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Chronic alcohol abuse damages regulating hormones

  • Chronic alcohol consumption is associated with higher rates of infections, cardiomyopathy, cardiac arrhythmias, bleeding complications and liver insufficiency.
  • Alcohol withdrawal and early abstinence also wreak havoc on alcoholics.
  • New research indicates that changes in hormones that regulate electrolyte and water balance in the body may not only account for some withdrawal symptoms but persist over long periods of strictly controlled abstinence.

Although it is well known that chronic alcohol abuse causes a broad range of health complications, it remains unclear how much regeneration may occur during long-term abstinence from alcohol. A new study carefully monitors major water and electrolyte regulating hormones - arginine vasopressin (AVP), atrial natriuretic peptide (ANP), aldosterone and angiotensin II - from early withdrawal up to 280 days of strict abstinence. The results, published in the May issue of Alcoholism: Clinical & Experimental Research, indicate that chronic alcohol abuse can cause severe and persistent alterations in the hormones that regulate electrolyte and water balance in the body.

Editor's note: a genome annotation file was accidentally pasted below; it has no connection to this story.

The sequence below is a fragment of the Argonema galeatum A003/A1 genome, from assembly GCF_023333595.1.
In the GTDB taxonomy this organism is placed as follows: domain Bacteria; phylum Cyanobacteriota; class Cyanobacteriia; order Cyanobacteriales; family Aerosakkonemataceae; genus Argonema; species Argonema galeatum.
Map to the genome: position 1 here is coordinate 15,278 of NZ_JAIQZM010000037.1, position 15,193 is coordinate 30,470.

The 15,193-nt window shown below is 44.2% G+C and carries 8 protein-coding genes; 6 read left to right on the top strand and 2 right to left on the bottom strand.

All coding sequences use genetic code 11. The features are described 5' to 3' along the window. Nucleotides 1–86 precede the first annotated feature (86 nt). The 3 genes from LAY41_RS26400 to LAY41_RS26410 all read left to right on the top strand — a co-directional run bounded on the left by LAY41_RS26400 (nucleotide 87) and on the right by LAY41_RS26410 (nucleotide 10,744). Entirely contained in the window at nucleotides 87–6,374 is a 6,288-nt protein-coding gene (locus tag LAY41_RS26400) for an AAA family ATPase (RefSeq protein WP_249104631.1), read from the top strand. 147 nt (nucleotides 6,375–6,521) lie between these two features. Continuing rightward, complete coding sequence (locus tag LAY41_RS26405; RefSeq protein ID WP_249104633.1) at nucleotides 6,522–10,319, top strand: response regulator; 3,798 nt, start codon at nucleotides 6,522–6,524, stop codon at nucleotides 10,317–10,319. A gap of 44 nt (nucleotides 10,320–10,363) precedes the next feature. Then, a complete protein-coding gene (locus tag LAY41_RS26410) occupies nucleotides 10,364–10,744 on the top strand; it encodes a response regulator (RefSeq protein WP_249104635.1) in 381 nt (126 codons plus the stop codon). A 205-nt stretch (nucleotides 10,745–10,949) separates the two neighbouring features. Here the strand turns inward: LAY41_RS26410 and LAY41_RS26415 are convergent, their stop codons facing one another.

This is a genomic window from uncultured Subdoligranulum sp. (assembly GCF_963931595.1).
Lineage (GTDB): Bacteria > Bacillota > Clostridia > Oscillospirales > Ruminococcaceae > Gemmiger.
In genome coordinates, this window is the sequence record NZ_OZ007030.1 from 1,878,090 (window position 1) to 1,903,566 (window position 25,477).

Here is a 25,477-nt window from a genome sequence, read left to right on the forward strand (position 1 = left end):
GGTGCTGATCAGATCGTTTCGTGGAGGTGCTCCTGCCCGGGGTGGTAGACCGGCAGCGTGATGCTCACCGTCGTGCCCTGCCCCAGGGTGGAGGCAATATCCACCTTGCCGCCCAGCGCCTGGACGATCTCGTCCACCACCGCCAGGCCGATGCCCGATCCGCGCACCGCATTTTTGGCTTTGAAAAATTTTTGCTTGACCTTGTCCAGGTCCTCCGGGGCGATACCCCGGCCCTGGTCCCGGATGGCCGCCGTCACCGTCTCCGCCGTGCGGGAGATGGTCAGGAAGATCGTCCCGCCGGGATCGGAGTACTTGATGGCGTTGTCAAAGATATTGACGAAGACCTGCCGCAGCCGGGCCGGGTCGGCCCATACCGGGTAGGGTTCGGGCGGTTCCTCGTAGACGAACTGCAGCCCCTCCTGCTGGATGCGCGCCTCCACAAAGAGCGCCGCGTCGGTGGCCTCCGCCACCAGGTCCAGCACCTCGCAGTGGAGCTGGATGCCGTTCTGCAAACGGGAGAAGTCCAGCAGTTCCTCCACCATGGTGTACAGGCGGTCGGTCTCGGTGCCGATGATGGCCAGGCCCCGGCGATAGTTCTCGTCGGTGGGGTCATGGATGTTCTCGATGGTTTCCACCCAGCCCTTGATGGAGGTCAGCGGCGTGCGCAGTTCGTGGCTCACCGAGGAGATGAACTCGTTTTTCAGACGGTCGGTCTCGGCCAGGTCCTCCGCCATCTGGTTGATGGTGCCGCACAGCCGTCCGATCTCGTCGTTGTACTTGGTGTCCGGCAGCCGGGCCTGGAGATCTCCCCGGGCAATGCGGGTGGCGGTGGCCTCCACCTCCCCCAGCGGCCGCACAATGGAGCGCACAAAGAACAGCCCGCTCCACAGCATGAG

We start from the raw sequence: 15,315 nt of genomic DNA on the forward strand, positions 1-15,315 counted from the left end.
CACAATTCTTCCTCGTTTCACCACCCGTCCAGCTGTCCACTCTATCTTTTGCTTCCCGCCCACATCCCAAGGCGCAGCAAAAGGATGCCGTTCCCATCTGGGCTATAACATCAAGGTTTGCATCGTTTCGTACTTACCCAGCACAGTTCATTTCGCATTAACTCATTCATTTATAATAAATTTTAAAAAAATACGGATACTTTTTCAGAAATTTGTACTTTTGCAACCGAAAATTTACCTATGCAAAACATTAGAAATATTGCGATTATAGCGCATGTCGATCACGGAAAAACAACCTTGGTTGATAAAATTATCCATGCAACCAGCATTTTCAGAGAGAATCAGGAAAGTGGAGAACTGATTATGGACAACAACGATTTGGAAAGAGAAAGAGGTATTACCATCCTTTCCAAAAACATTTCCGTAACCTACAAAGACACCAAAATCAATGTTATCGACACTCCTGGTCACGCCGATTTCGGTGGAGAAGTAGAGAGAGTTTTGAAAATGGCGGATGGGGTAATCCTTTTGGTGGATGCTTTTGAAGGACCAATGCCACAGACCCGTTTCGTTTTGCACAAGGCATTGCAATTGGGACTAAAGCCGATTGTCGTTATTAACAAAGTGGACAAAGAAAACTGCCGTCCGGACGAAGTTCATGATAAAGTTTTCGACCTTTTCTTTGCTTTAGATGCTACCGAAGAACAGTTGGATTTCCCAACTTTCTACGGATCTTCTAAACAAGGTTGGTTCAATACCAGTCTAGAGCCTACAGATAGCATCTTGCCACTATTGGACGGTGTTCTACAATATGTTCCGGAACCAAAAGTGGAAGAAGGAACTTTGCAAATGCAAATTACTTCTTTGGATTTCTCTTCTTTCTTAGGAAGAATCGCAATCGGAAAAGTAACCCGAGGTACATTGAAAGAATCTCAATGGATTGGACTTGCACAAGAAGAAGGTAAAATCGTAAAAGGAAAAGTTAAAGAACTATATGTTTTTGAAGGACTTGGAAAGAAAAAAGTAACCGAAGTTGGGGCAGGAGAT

"Most of the available literature on regeneration from alcoholism is restricted to the first few days up to three weeks of abstinence," said Hannelore Ehrenreich, head of Clinical Neuroscience at the Max-Planck-Institute for Experimental Medicine and corresponding author for the study. "Only rarely do papers report on persistent alterations or on patterns of regeneration associated with long-term abstinence. In fact, many disturbances are believed - but never proven - to return to normal within a few weeks."

"Both chronic alcohol consumption and alcohol withdrawal can affect cell and homeostatic functions on a variety of levels," said Claudia Spies, medical associate director of the department of anesthesiology and intensive care medicine at the University Hospital Charite Campus Mitte. "A chronic alc
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14-May-2003


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